“You have to push the language of design a little forward,” design director Stefan Sielaff says, noting the differences between the Bentayga and flagship Mulsanne sedan exteriors.

“The Mulsanne is the Mulsanne,” he says over lunch in a tent pitched at the sand dunes. “But an SUV appeals to different customers. They have the money to buy a Bentley but they want it to have a contemporary look and feel.”

Advanced technology played a role in stamping sections of the Bentayga’s aluminum body parts. Aluminum presents greater fabricating challenges than steel. Superforming is an advanced process that heats metal to 932º F (500º C). It was used to create some of the Bentayga’s crisp lines, particularly on the rear panels.

“It is an important process for us, but it takes time,” Sielaff says. “You can’t really do it for high-volume vehicles.”

The Bentayga contains an exquisite interior with an array of royal trappings, such as twin-sewn diamond-design leather seats. Impeccable craftsmanship runs from front to rear. The cabin comes in either a 4- or 5-seat configuration.

Check all the boxes on driver-assist systems, from blindspot detection to adaptive cruise control to park assist.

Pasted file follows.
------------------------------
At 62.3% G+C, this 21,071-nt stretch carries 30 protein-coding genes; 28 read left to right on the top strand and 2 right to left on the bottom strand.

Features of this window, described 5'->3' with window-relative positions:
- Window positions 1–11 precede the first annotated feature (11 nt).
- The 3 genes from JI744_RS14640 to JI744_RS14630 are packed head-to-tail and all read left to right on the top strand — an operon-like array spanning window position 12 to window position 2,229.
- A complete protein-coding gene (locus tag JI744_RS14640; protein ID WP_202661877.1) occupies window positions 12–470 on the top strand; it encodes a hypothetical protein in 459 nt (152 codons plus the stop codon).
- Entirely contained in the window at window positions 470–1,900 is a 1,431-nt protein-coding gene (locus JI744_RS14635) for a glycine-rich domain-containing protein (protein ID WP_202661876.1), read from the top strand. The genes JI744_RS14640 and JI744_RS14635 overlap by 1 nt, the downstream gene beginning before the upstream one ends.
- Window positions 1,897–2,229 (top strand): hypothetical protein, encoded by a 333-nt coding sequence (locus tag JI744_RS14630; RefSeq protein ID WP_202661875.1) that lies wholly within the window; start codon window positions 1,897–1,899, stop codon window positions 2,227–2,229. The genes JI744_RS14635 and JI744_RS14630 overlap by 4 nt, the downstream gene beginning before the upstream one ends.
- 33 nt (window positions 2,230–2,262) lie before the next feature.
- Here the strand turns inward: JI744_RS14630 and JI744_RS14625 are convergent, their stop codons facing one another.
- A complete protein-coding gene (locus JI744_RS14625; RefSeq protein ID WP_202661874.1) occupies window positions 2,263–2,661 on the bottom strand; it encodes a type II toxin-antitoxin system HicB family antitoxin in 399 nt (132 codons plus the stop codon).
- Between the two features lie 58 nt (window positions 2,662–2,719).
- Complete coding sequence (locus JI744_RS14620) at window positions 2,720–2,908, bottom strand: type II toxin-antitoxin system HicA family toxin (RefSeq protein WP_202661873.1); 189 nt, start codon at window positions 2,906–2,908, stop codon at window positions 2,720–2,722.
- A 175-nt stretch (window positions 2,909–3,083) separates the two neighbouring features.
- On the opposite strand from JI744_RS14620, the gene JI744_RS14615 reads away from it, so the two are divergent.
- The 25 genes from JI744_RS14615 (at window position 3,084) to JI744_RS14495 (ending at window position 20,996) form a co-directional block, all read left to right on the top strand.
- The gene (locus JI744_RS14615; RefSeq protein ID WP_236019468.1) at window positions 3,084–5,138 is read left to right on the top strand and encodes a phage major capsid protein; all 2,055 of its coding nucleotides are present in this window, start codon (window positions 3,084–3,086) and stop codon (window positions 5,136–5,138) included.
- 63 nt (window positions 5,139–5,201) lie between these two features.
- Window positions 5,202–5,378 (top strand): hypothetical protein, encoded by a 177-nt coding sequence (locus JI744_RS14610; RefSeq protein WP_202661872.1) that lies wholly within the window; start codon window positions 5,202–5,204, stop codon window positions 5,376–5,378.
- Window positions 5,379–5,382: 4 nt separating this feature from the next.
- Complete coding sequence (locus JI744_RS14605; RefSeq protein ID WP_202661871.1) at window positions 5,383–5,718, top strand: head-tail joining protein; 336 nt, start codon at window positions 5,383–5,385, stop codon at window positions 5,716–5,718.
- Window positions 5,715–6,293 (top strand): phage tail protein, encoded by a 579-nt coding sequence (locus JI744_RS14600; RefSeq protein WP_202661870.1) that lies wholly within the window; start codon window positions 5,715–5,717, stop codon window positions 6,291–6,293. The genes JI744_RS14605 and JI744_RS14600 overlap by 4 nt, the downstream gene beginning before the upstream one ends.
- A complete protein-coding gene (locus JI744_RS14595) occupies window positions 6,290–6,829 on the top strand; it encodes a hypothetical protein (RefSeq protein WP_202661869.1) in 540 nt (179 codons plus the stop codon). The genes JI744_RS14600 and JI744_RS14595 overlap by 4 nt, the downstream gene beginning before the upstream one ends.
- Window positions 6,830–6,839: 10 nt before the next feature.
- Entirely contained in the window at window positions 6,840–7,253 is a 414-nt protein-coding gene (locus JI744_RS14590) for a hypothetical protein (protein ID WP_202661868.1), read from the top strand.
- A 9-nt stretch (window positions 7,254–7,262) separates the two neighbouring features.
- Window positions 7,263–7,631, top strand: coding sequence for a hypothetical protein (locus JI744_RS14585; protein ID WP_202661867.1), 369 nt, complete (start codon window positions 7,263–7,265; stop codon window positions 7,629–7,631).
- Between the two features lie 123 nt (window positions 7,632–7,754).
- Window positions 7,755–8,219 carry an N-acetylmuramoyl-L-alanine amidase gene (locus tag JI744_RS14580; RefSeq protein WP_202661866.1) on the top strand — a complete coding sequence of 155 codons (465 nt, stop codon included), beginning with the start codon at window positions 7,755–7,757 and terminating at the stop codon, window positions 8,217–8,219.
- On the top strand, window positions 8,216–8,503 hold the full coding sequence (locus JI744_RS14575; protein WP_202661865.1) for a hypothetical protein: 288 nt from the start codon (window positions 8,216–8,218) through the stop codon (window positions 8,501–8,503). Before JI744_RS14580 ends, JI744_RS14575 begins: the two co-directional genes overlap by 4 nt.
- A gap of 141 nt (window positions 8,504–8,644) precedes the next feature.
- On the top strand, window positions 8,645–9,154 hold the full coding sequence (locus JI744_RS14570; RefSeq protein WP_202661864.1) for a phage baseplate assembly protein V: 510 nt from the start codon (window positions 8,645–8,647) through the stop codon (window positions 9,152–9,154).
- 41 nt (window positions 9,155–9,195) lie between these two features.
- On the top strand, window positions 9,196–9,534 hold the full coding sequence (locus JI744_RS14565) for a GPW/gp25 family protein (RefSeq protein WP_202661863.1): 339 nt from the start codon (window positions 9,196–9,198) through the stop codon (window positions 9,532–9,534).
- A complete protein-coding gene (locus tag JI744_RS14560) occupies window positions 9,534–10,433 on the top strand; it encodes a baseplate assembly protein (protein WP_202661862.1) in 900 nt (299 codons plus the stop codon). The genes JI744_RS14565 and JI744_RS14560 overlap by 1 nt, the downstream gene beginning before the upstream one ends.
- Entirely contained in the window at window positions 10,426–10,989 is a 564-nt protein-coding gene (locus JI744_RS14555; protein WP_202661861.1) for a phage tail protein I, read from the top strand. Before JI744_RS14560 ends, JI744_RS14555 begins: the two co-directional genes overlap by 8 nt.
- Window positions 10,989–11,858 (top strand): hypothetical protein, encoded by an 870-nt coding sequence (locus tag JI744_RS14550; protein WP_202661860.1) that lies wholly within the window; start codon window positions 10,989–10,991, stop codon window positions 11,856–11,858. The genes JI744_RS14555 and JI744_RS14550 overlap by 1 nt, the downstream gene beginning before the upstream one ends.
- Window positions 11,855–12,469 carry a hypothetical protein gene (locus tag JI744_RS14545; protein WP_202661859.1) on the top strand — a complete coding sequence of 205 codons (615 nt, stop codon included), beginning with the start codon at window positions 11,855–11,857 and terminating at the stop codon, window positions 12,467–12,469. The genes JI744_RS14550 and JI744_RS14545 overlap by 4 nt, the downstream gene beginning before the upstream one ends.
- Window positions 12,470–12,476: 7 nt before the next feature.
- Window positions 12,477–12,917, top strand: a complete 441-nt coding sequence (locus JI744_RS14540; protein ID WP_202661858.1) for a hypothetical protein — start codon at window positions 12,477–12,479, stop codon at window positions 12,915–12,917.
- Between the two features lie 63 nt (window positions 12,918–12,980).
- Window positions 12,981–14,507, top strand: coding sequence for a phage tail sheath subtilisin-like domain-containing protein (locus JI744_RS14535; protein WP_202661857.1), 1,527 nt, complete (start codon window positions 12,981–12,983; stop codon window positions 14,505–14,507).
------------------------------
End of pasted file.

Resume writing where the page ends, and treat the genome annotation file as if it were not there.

The core of the infotainment system is an all-new touchscreen platform with haptic controls, analog gauges and a pair of removable rear-seat entertainment tablets on the backs of the front seats. The tablets are connected to onboard 4G WiFi.

The 8-in. (20 cm) front-row infotainment/navigation screen is not as big as some  in other vehicles. Sielaff says that’s by design.

“We are German-thinking (Volkswagen Group owns Bentley), and we don’t think big screens are really the future because they tend to be distractions,” he says. “The future is an advanced head-up display in the glass (windshield).”

The Bentayga’s head up display in the direct view of the driver offers data such as warnings, speed and navigation instructions.